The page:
by ANDREW HOFFMAN
Grizzled job hunting veterans know too well that a sharp résumé and near-flawless interview may still leave you short of your dream job. Competition is fierce and never wanes. Finding new ways to distinguish yourself in today’s unforgiving economy is vital to a designer/developer’s survival. Happily, web standards whiz and mobile web developer Andrew Hoffman has come up with a dandy differentiator that is just perfect for A List Apart readers. Learn how to author a clean résumé in HTML5/CSS3 that scales well to different viewport sizes, is easy to update and maintain, and will never grow obsolete.
Illustration by Kevin Cornell for A List Apart.
5th annual Blue Beanie Day is November 30, 2011
New! Official Blue Beanie Day 2011 page, with banners and instructions.
This media life – and death
IN A GORGEOUSLY PACED ESSAY at n+1, “the magazine that believes history isn’t over just yet,” an amazing young (22?) writer named Alice Gregory reviews a novel by Gary Shteyngart while simultaneously describing her exhausted and shattered mental life as a Twitter- and Tumblr-following, iPhone-carrying, socializing-while-isolated Internet addict, i.e. modern young person:
This anxiety is about more than failing to keep up with a serialized source, though. It’s also about the primitive pleasure of constant and arbitrary stimulation. That’s why the Facebook newsfeed is no longer shown chronologically. Refresh Facebook ten times and the status updates rearrange themselves in nonsensical, anachronistic patterns. You don’t refresh Facebook to follow a narrative, you refresh to register a change—not to read but to see.
And it’s losing track of this distinction—between reading and seeing—that’s so shameful. It’s like being demoted from the category of thinking, caring human to a sort of rat that doesn’t know why he needs to tap that button, just that he does.
Sometimes I can almost visualize parts of myself, the ones I’m most proud of, atrophying. I wish I had an app to monitor it! I notice that my thoughts are homeopathic, that they mirror content I wish I weren’t reading. I catch myself performing hideous, futuristic gestures, like that “hilarious” moment three seconds into an intimate embrace in which I realize I’m literally rubbing my iPhone screen across his spine.
Progressive enhancement: all you need to know is here
ONE GLORIOUS AFTERNOON in March, 2006, as a friend and I hurried past Austin’s Downtown Hilton Hotel to catch the next session of the SXSW Interactive Festival, a young stranger arrested our progress. With no introduction or preliminaries, he announced that he was available to speak at An Event Apart, a conference for web designers that Eric Meyer and I had launched three months previously. Turning to my companion with my best impression (which is none too good) of Mr Burns of “The Simpsons,” I asked, “Who is this brash young upstart, Smithers?”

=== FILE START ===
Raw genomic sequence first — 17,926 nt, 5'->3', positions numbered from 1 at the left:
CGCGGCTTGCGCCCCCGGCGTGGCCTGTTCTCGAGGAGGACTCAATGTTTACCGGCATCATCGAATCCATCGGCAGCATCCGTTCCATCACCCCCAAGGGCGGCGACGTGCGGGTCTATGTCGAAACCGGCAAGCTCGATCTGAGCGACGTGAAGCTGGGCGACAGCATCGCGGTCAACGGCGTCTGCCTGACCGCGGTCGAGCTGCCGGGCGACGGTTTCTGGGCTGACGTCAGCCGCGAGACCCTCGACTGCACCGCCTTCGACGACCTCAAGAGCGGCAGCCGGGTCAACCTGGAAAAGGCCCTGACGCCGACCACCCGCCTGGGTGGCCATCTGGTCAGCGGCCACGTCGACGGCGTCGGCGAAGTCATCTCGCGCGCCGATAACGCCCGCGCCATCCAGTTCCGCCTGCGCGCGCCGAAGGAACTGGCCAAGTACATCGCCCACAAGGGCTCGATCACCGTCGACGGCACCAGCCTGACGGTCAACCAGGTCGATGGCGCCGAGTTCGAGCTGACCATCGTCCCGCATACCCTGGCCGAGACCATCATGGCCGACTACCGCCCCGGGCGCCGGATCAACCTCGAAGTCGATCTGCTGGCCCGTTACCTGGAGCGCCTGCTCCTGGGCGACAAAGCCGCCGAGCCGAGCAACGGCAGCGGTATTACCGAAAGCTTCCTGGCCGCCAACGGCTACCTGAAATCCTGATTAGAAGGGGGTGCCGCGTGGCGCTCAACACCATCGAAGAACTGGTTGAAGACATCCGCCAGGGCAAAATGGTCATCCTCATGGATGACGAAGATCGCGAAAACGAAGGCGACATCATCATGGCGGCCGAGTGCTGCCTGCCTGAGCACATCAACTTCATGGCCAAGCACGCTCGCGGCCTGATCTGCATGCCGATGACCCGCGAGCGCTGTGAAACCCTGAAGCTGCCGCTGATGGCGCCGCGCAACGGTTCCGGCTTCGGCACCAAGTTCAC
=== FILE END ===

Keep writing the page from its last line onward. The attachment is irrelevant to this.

The brash young upstart quickly became an essential colleague. In the months and years that followed, Aaron Gustafson created dazzling front- and back-end code for some of my agency’s most demanding clients. Just as importantly, he brilliantly tech-edited the second and third editions of Designing With Web Standards. The job largely consists of alerting Ethan Marcotte and me to the stuff we don’t know about web standards. I’ll let you think about that one. For five years now, Aaron has also been a tough but fair technical editor for A List Apart magazine, where he helps authors succeed while ensuring that they are truly innovative, that their methods are accessible and semantic, and (thanks to his near-encyclopedic knowledge) that they give all prior art its due. Moreover, Aaron has written seminal pieces for the magazine, and, yes, he has lectured at An Event Apart.
Given my experiences with the man and my admiration for his knowledge and abilities, I was thrilled when Aaron told me the premise of this book and began letting me look at chapters. This isn’t just another web design book. It’s an essential and missing piece of the canon. Our industry has long needed a compendium of best practices in adaptive, standards-based design. And with the rise of mobile, the recent significant improvements in desktop and phone browsers, and the new capabilities that come with HTML5, CSS3, and gestural interfaces, it is even more vital that we who make websites have a reliable resource that tells us how to take advantage of these new capabilities while creating content that works in browsers and devices of all sizes and widely differing capabilities. This book is that resource.